It almost feels as if it flashed past, the Patriots' dynasty. These things go by so quickly -- one reason why the word is often so comically misapplied in sports situations. Doesn't a dynasty last longer than this?
There's no joy in the discovery, really. There is a sort of shock to the system. The Pats were beaten by the Jets on their home field in Foxborough, Mass., on Sunday night -- genuinely beaten, absolutely, no doubt about that -- and thus sent with a sudden jolt into their offseason. And some of the bigger-picture questions feel unavoidable.
Are the Patriots the team that sliced through the NFL's regular-season schedule with a 14-2 record, or the team that lost two of its three games to the Jets?
Is Tom Brady the quarterback of a remade-on-the-fly roster that nevertheless rolled opponents with enough gusto to be installed as Super Bowl favorites, or is he the quarterback of a franchise that last won the NFL championship six years ago?
Are the Pats great? Or are they over?
The answer, of course, is yes -- yes to both sides of every coin. Yes to all. New England really did pile up 14 victories; it did so with a radically realigned cast that skewed younger; Brady finished the regular season with an astounding 36-4 touchdown-to-interception ratio. That's all real.
But so is the long view, and the long view is the one that is concerned with teams' places in history, standing among the elites, and all that rot. On that basis, there's really no choice but to conclude that the Patriots' dynasty, as it was thought of, is done.
Still competitive? Oh, without a doubt. Nobody goes 14-2 in the NFL by accident. But "dynasty" equals titles. Dynastic teams win it all. And that is as hard as hell to do.
Ask Pittsburgh. Ask Dallas. Ask San Francisco. It goes by in a blur, the "era" does.
It is astonishing to consider that, at age 33, with a significant knee repair already a couple of seasons in his rearview mirror, Tom Brady is actually closer to the end of his career than the beginning. What'd that take, about five minutes? Brady was the precocious kid with the Super Bowl MVP tucked under his arm two eyeblinks ago.
But both Brady and the rest of the Patriots looked like the slower team on the field against the Jets -- the division and conference rival Jets. Anything connected with Rex Ryan feels like it could implode without notice, of course, but it's hard to look at that New York roster without speculating that the Jets could be awfully good for an awfully long time. And where does that leave Brady, Belichick & Co.?
It was the strangest thing, watching New England plod its way down the field in the late stages of that game Sunday, walking up to the line of scrimmage, using almost all of the play clock -- just unbelievably casual in an elimination game. Belichick later suggested that in a two-score situation, the Pats were willing to sacrifice some clock time in order to nail down the points, but the look was unmistakably bad. And it looked worse when, in those final moments, Brady and his teammates finally executed a nearly perfect no-huddle possession to get their last touchdown.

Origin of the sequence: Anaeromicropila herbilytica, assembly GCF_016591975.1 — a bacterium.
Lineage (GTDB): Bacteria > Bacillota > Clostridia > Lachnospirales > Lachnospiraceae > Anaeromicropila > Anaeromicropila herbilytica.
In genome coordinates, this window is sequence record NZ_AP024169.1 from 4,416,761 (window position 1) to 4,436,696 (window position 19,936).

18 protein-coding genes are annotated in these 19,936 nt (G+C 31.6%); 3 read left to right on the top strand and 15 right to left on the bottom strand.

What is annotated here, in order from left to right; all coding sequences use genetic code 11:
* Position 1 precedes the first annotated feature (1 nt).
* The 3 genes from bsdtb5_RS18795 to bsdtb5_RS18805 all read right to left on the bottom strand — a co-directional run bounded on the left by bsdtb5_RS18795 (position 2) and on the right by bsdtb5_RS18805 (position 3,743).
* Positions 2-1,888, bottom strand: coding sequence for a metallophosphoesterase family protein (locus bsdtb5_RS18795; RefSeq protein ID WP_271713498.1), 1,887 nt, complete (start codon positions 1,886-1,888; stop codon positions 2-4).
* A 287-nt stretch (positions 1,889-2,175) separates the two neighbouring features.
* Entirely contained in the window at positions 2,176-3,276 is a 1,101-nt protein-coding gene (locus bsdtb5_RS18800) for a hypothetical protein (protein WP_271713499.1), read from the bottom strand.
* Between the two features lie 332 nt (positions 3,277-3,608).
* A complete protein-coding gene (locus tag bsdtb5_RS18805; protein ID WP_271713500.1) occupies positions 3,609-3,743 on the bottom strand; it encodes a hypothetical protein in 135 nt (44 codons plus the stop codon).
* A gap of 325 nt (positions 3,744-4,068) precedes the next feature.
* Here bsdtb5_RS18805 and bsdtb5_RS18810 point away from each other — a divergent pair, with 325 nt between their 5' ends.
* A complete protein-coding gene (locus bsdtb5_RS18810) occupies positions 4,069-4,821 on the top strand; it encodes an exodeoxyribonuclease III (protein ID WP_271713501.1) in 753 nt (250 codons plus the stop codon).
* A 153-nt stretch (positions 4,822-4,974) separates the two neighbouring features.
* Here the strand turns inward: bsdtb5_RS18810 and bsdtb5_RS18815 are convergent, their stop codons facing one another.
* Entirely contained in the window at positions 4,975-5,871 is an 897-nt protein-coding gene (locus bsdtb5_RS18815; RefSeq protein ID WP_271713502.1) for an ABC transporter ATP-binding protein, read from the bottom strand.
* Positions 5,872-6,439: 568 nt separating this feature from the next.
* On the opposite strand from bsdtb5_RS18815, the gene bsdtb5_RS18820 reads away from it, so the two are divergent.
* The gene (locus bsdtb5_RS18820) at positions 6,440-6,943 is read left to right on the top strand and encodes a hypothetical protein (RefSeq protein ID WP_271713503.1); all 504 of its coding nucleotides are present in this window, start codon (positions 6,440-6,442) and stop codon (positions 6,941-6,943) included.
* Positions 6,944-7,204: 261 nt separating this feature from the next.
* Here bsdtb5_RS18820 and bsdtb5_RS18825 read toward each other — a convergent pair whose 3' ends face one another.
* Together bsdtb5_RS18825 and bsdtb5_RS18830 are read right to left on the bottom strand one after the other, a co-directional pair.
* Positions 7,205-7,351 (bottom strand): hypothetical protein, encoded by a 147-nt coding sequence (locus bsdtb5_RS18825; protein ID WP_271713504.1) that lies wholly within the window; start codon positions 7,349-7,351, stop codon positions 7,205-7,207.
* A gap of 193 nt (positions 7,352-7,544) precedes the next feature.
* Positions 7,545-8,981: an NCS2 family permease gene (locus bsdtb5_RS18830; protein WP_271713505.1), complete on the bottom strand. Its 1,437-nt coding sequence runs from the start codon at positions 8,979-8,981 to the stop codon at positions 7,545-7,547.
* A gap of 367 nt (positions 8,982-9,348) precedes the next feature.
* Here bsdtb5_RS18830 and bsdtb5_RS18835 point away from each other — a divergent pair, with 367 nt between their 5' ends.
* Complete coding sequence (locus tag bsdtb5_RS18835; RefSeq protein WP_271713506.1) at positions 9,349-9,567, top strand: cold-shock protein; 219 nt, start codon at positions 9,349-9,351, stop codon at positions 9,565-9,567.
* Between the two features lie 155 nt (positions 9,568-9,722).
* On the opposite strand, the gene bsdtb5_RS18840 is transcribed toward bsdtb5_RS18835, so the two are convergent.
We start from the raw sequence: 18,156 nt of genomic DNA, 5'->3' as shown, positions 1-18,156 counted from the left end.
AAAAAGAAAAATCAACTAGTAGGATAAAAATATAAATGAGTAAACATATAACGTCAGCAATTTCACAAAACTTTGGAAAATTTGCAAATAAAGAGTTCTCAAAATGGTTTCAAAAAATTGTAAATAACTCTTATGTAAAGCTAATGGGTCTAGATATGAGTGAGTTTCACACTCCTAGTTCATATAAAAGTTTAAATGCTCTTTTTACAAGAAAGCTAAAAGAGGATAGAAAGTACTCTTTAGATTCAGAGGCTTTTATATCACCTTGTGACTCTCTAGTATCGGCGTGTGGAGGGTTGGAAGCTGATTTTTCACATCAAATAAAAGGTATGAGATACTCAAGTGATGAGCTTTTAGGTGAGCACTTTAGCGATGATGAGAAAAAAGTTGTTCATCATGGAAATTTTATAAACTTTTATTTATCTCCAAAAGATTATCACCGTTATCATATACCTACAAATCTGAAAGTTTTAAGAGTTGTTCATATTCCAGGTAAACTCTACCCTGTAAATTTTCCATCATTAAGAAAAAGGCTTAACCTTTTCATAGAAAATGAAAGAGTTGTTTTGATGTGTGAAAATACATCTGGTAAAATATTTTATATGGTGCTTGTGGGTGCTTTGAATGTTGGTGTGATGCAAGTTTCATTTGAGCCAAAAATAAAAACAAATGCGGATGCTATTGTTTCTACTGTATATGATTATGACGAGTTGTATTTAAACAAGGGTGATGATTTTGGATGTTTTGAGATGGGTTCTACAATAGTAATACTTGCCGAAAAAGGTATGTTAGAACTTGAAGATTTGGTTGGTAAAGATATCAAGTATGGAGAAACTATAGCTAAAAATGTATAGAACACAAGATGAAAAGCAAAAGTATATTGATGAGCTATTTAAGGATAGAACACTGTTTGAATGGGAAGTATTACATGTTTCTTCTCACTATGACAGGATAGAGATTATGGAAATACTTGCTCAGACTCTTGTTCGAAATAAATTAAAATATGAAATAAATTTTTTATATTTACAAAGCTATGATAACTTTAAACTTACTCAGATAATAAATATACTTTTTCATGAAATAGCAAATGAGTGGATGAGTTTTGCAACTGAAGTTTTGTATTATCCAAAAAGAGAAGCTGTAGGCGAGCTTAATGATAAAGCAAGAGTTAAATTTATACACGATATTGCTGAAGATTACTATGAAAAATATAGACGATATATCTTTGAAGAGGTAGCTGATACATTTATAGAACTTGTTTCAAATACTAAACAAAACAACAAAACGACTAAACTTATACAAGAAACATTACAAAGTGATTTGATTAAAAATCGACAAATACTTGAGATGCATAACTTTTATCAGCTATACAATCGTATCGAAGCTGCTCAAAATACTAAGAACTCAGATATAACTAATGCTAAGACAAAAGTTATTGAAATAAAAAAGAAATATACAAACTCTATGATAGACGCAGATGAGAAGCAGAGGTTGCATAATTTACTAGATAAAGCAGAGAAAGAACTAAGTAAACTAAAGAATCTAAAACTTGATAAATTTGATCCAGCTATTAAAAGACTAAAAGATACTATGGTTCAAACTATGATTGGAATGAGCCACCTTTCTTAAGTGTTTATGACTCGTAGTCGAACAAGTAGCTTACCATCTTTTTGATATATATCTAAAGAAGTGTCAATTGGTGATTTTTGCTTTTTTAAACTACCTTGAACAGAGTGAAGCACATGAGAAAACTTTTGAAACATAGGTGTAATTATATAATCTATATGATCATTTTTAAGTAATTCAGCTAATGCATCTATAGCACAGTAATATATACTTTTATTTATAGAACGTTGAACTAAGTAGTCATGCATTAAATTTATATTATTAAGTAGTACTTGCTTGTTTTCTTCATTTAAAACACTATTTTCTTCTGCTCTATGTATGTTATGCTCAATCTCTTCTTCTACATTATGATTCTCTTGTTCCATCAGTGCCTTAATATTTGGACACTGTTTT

Brady clearly still has a lot of game left in him -- great game. For that matter, the Patriots have six picks stockpiled in the first three rounds of April's NFL draft. It is easy to imagine a scenario in which New England finds a way to shore up its lack of quarterback pressure defensively and its inability to stretch the field vertically on offense, rides the glory of the Hoodie's game plans and Brady's passing touch, and returns to dominant form.
But it's gettin' tougher out there. The possibility of a lockout is lousy news for an on-the-clock veteran like Brady, especially if it somehow goes nuclear and wipes out a season. (Surely no one connected with the pro game is myopic enough to allow that to happen.) The promise of young, newly drafted talent is grounded in the reality that it takes time for NFL players to learn the game. The Jets are for real. And we haven't discussed Pittsburgh or Baltimore or any of the other teams that conspire annually to prevent a dynasty from happening.
For all the hyperbole directed Belichick's way over the years, New England is 0-2 in the postseason over the past three years; and perhaps its finest overall campaign, the 16-0 regular season of 2007, will be recalled for the Super Bowl loss to the New York Giants. These past two playoff seasons have resulted in one-and-done defeats at home. It is remarkably difficult to keep a winning roster together, and every "system" in the NFL is constantly at the mercy of the quality of the players who are running it.
Coaches facilitate winning; players win. It's a talent league, and putting enough talent together on the same team at the same time to win it all is almost a shooting-star proposition these days. Belichick and Brady won three Super Bowls in four years in the early 2000s; and looking back, you realize it was pretty close to miraculous.
As good as the Pats have been since then, they haven't won another title. That's a sporting dynasty for you: over in a hurry.
Mark Kreidler is a longtime contributor to ESPN.com. His work, "Six Good Innings," was named one of the Top 10 Sports Books of 2009 by Booklist. His next book, "The Voodoo Wave," will be released in August 2011 by W.W. Norton. Reach him at email@example.com.